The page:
Monday, May 19, 1997

One of the most dangerous games

Few people will argue the importance of education to the future of young Northerners. In fact, the education of the North's young people can be regarded as an essential service.

The challenges of teaching in the North are unique. The communities are small and far apart. There are cultural differences to be taken into consideration. In some communities, teachers have to establish the convention of formal schooling. In many places outside resources are non-existent.

No doubt it takes a special kind of person to move from the South to teach in the North. No amount of college can adequately prepare a southerner for the Northern experience. Yet, until we can train enough Northerners to fill teaching posts here, we must rely on Southerners to prepare our children for the future.

One of the great attractions for teachers coming North is the salary package. Housing allowances, incentives for relocation and a base salary that is higher than the national average attract teachers from across the country. The shortage of jobs in the south is another reason that teachers come North.

Recent cuts in government spending have reduced the size of the of the total package that teachers get in the North. These cuts are part of the wave of government restraint that has rolled across the country.

Certainly teachers have not been singled out by the territorial government for pay cuts. Government cutbacks have affected thousands in the North. Those fortunate enough to keep their jobs are expected to take their share of funding reductions.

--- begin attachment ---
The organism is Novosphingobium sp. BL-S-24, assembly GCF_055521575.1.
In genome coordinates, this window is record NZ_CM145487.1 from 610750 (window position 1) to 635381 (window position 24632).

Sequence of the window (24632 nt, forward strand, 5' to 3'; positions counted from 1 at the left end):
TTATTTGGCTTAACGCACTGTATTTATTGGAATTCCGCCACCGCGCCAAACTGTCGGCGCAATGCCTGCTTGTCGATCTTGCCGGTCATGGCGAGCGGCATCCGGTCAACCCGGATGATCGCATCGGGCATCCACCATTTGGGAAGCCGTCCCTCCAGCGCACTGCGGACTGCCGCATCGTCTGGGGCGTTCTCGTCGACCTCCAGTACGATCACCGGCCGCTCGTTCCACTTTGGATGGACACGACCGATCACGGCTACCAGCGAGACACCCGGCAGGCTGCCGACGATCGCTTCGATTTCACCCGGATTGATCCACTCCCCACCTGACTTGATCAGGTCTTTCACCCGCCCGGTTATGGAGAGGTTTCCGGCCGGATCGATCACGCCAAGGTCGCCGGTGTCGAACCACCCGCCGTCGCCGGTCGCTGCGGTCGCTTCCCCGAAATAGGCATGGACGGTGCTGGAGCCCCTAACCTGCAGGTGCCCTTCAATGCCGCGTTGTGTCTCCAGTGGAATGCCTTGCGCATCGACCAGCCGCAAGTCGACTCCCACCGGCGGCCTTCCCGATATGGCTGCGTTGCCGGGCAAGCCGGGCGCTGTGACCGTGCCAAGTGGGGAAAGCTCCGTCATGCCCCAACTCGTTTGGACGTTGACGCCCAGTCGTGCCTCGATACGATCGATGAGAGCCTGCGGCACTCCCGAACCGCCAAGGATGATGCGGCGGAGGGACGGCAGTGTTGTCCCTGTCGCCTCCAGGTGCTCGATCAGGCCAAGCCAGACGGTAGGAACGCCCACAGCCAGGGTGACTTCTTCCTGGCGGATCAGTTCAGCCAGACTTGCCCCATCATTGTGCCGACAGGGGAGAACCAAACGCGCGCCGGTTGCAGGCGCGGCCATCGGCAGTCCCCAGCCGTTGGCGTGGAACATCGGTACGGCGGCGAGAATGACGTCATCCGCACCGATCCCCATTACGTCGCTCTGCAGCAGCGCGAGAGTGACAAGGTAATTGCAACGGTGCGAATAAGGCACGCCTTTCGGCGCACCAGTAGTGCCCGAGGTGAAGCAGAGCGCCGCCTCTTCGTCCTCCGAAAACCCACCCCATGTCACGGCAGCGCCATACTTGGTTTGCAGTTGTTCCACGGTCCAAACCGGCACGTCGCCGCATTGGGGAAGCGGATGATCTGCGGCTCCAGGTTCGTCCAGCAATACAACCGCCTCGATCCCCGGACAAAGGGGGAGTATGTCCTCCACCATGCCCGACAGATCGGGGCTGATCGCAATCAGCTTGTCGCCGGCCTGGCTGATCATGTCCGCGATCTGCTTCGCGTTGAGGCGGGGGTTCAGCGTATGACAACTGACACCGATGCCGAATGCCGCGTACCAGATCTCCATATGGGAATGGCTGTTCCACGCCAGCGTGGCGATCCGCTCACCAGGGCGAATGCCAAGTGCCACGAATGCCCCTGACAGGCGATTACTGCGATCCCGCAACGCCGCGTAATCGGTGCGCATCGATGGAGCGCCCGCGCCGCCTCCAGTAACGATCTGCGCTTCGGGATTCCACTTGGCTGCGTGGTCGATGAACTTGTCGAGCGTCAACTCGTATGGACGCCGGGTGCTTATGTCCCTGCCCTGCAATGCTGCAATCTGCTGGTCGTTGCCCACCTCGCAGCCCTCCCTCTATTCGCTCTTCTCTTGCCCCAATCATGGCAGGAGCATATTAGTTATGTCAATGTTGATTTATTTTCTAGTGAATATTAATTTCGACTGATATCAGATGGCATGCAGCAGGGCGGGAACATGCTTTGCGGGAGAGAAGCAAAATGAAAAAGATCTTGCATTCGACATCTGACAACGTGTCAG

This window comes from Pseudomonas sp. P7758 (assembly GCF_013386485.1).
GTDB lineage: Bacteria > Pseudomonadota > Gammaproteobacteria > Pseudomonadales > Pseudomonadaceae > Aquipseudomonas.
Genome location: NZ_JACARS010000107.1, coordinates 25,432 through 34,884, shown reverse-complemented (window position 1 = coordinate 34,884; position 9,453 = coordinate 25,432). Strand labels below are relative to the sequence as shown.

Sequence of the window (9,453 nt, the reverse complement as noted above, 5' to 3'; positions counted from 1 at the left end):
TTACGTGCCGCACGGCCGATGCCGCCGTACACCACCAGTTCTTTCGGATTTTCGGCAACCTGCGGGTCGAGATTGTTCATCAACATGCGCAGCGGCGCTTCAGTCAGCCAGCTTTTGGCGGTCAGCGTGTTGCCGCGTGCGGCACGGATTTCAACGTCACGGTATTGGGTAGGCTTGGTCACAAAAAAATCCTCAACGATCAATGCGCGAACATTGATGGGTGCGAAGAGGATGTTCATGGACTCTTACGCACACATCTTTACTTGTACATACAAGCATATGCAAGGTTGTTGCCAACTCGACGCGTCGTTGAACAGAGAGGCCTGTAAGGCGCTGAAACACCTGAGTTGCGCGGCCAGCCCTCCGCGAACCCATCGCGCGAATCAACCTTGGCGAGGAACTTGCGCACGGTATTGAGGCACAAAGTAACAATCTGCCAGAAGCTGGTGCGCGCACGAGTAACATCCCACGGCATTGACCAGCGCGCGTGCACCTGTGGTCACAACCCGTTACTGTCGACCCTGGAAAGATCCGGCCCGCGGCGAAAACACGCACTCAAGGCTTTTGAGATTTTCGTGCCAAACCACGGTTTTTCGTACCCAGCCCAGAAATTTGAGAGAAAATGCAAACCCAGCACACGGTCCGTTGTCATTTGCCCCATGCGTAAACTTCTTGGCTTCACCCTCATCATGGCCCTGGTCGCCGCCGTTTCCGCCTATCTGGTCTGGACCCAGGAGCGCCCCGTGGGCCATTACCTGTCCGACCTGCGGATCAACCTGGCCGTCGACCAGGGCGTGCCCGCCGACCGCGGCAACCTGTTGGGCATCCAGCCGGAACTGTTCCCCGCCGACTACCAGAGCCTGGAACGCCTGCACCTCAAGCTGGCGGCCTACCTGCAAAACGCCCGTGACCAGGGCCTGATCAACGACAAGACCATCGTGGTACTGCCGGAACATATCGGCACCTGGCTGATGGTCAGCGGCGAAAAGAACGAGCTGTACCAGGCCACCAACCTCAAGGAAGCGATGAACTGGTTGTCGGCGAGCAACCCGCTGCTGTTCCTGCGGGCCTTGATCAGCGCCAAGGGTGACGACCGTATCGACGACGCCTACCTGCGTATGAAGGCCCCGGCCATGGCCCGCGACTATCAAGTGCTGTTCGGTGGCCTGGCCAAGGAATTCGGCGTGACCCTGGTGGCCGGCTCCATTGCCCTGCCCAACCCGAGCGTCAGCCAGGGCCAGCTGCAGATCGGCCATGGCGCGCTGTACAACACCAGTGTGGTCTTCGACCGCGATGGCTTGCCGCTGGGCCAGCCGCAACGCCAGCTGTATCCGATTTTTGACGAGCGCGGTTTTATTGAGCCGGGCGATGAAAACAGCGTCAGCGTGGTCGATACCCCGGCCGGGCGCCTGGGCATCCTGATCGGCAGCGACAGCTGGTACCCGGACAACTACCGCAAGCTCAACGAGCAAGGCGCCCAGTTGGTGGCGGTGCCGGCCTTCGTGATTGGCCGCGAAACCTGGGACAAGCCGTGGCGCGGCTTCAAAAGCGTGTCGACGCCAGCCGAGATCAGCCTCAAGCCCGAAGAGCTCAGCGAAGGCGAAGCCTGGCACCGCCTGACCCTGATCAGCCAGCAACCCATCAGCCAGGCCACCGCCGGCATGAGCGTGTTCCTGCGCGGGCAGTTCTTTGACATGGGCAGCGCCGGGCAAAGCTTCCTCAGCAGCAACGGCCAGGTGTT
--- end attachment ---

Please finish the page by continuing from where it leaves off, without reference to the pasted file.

Teachers' salaries are well above the average wage in the territories. Teachers' salaries in the North are well above those of their provincial counterparts. Granted, the cost of living is higher in the North. But the cost of living is no higher for teachers than it is for the rest of us.

Understanding that, in relative terms, teachers have taken a substantial reduction in their compensation packages, it still looks pretty generous to those of us paying for our own travel and housing.

In the public relations war over teachers' pay, let's not play a dangerous endgame with our children's future.

Fire with fire

Aboriginal hunters and Inuit in particular have been on the receiving end of a good deal of negative publicity over the last 20 years, much of it generated by misinformed European animal rights activists and environmentalists.

A propaganda war can be dirty and unpleasant, but sometimes you have to fight fire with fire, so it's good to know a group of Nunavut youth are embracing the lobbying business by taking the defence of their hunting lifestyle to Europe.

Sealing, as practised by Northern aboriginals, is neither environmentally questionable nor cruel. Any way we can get that message across is worth the effort.

Debt unpaid

What the government and society owes Wilfred Beaulieu can never be reimbursed -- nearly five years of freedom.

The Fort Resolution man, convicted and imprisoned for crimes he didn't commit, became a victim of the justice system when he was placed behind locked doors, and that's bad enough. He was victimized again when Alberta's justice system refused his appeal and when federal Justice Minister Allan Rock took 18 months to review a federal investigation that eventually led to Beaulieu's freedom.

Why the wait? Rock won't comment. We can only guess that a Northern man left to rot in a southern institution for no reason matters little to Rock. He should be ashamed.